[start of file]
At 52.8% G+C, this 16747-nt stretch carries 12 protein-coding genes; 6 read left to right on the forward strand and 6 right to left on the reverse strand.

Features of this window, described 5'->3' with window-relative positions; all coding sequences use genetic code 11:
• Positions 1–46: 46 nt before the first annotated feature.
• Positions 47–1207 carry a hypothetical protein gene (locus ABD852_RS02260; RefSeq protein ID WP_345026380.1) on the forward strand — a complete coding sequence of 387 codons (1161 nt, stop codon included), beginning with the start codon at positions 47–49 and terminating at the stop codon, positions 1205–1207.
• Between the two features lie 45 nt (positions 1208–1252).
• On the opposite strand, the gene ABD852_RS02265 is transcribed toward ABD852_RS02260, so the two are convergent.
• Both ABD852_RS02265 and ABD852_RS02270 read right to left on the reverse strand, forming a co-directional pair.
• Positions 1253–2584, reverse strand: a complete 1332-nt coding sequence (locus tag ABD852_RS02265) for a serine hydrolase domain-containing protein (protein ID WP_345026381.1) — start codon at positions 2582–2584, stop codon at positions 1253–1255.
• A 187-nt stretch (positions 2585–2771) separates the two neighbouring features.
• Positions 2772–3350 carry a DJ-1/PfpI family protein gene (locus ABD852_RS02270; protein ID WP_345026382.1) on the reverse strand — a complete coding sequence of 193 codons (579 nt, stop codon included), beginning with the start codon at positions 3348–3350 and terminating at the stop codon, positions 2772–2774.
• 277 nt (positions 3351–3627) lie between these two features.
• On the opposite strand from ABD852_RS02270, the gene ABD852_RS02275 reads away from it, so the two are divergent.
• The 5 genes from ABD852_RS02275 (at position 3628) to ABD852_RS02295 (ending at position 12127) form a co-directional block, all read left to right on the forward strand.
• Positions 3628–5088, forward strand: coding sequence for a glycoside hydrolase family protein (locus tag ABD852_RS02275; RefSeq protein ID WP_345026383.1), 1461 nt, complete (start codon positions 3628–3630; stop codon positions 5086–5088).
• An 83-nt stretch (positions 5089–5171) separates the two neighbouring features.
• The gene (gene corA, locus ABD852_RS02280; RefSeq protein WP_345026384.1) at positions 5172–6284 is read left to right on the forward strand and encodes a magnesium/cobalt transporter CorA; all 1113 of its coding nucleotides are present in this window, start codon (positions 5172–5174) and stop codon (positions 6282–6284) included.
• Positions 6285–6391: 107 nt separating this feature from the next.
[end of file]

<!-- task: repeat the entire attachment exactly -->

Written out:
At 52.8% G+C, this 16747-nt stretch carries 12 protein-coding genes; 6 read left to right on the forward strand and 6 right to left on the reverse strand.

Features of this window, described 5'->3' with window-relative positions; all coding sequences use genetic code 11:
• Positions 1–46: 46 nt before the first annotated feature.
• Positions 47–1207 carry a hypothetical protein gene (locus ABD852_RS02260; RefSeq protein ID WP_345026380.1) on the forward strand — a complete coding sequence of 387 codons (1161 nt, stop codon included), beginning with the start codon at positions 47–49 and terminating at the stop codon, positions 1205–1207.
• Between the two features lie 45 nt (positions 1208–1252).
• On the opposite strand, the gene ABD852_RS02265 is transcribed toward ABD852_RS02260, so the two are convergent.
• Both ABD852_RS02265 and ABD852_RS02270 read right to left on the reverse strand, forming a co-directional pair.
• Positions 1253–2584, reverse strand: a complete 1332-nt coding sequence (locus tag ABD852_RS02265) for a serine hydrolase domain-containing protein (protein ID WP_345026381.1) — start codon at positions 2582–2584, stop codon at positions 1253–1255.
• A 187-nt stretch (positions 2585–2771) separates the two neighbouring features.
• Positions 2772–3350 carry a DJ-1/PfpI family protein gene (locus ABD852_RS02270; protein ID WP_345026382.1) on the reverse strand — a complete coding sequence of 193 codons (579 nt, stop codon included), beginning with the start codon at positions 3348–3350 and terminating at the stop codon, positions 2772–2774.
• 277 nt (positions 3351–3627) lie between these two features.
• On the opposite strand from ABD852_RS02270, the gene ABD852_RS02275 reads away from it, so the two are divergent.
• The 5 genes from ABD852_RS02275 (at position 3628) to ABD852_RS02295 (ending at position 12127) form a co-directional block, all read left to right on the forward strand.
• Positions 3628–5088, forward strand: coding sequence for a glycoside hydrolase family protein (locus tag ABD852_RS02275; RefSeq protein ID WP_345026383.1), 1461 nt, complete (start codon positions 3628–3630; stop codon positions 5086–5088).
• An 83-nt stretch (positions 5089–5171) separates the two neighbouring features.
• The gene (gene corA, locus ABD852_RS02280; RefSeq protein WP_345026384.1) at positions 5172–6284 is read left to right on the forward strand and encodes a magnesium/cobalt transporter CorA; all 1113 of its coding nucleotides are present in this window, start codon (positions 5172–5174) and stop codon (positions 6282–6284) included.
• Positions 6285–6391: 107 nt separating this feature from the next.